The Hamilton Rule
President Schwarzenegger -- a potential blockbuster
POSTED: 5:27 p.m. EST, January 18, 2007
By Bill Schneider
CNN Senior Political Analyst
WASHINGTON (CNN) -- President Schwarzenegger -- how does that sound?
Some people think it sounds pretty good. But don't we have enough people running for president next year?
According to CNN's tabulation, four Democrats are already running. One is exploring. Seven others are thinking about it. The Republican list is even longer. Eight Republicans are exploring. Six are thinking. That makes 26 potential candidates.
The editors of The Los Angeles Times think there's room for one more.
"Why should Californians have their governor sidelined from the race?'' the Los Angeles Times asked in a January 14 editorial. "And why can't voters across the country be entrusted to decide for themselves whether the governor of California is sufficiently 'American' to earn their vote? It's insulting really.''
The reason is Article II of the United States Constitution which reads, "No person except a natural-born citizen . . . shall be eligible to the Office of President.''
It's in there because John Jay, the presiding officer of the Constitutional Convention, wrote a letter to George Washington in 1787 arguing that the commander-in-chief of the United States Army should not be anyone but a natural-born American. The Founders were worried about ambitious foreigners taking over the country; as in Poland, which -- at the time -- had just been partitioned between Austria, Prussia and Russia.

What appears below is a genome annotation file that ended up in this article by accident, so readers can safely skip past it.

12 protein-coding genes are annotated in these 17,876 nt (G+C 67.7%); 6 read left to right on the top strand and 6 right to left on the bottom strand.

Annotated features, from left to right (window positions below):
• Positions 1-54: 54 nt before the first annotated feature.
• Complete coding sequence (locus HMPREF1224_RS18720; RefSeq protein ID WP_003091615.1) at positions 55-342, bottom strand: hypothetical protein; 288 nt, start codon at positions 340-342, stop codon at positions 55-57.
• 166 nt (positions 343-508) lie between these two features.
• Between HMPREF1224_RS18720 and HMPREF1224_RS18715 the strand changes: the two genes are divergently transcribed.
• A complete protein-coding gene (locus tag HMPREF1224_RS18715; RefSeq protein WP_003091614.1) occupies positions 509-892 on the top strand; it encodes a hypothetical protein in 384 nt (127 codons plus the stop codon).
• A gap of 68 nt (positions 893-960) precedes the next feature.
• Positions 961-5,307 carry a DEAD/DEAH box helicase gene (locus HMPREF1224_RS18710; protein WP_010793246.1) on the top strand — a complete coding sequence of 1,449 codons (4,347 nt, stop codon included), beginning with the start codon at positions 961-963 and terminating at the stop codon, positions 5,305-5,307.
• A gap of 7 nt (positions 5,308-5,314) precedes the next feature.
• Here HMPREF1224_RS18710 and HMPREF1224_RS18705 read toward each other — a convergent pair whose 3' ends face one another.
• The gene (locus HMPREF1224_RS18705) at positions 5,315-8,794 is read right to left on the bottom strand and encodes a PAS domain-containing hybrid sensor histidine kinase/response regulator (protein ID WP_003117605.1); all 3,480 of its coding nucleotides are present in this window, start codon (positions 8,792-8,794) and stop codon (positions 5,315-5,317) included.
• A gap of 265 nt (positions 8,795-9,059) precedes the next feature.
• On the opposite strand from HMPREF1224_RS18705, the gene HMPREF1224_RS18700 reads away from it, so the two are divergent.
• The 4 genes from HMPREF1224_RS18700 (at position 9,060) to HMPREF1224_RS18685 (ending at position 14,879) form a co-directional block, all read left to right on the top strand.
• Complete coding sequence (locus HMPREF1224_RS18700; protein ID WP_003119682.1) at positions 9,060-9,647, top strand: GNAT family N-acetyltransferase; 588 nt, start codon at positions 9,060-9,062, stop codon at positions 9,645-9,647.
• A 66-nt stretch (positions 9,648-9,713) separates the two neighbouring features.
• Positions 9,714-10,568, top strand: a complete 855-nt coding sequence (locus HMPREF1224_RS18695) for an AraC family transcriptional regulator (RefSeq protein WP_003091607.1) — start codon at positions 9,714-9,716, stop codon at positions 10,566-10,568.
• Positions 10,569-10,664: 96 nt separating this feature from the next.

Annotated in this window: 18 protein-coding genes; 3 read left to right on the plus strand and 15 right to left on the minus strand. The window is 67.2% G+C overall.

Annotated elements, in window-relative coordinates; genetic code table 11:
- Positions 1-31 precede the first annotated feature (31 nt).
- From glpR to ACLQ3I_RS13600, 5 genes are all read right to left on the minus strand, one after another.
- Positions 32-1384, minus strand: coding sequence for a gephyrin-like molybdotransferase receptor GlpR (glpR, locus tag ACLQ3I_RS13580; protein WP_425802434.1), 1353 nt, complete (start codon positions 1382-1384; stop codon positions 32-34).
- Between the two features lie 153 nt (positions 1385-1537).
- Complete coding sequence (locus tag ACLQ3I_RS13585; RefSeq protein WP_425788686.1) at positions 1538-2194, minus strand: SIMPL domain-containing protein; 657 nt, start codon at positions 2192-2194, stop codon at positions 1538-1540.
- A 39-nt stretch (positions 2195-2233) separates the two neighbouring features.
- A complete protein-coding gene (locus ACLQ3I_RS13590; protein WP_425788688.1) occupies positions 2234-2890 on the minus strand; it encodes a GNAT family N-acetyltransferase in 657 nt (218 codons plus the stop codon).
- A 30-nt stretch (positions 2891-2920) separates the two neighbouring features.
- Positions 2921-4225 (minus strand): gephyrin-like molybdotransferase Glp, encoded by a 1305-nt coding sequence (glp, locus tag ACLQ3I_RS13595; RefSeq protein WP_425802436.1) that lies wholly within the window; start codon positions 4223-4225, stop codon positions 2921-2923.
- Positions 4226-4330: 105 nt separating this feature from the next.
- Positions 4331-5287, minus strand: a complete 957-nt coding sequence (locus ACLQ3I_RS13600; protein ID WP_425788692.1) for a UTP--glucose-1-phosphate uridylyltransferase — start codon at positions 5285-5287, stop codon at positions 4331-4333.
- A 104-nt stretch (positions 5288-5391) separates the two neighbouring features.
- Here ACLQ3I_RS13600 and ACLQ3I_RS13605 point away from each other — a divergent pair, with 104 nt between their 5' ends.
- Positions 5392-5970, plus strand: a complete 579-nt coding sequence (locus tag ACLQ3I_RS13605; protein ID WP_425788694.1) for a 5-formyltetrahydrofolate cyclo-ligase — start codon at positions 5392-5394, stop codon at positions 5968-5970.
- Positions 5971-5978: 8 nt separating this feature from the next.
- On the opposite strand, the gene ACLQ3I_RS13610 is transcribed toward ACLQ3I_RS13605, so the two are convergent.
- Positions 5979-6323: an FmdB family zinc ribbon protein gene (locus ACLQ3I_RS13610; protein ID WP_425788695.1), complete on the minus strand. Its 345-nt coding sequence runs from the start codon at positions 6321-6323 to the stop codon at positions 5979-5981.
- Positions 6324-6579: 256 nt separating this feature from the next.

That's not exactly a problem for the United States today. Yet the provision remains in the Constitution, barring naturalized citizens like Henry Kissinger and Madeleine Albright from ever becoming President.
And Austrian-born Governor Arnold Schwarzenegger.
Amending the Constitution to drop the provision has been proposed before.
In the 1993 movie, "Demolition Man,'' about a police officer who was cryogenically frozen and thawed out in 2032, it was a joke.
"Stop! He was president?" asked the incredulous officer, played by Sylvester Stallone, was when his lieutenant, played by Sandra Bullock, told him to go to the Schwarezenegger Library to gather evidence.
"Yes," the lieutenant replied. "Even though he was not born in this country, his popularity at the time caused the 61st amendment, which states that even . . . ''
"I don't want to know,'' the officer interrupted. "President?''
But the Times canvassed California's congressional delegation to find out how many would support a Constitutional amendment allowing naturalized citizens to become President. Six out of eight Republicans who responded said "yes." Democrats were more closely split -- 9 yes, 7 no.
Yes, I think the President should be born in America. As far as the Rethugs who are supporting changing the Constitution go, let's see how happy they are when they get their President Hernandez or Garcia.
No Bill, it was because the other founding fathers hated Hamilton.
Maybe it's me, but at a time Tom Tancredo wants to strip citizenship from people born in this country, why should California's idiot governor get a break
posted by Steve @ 7:13:00 PM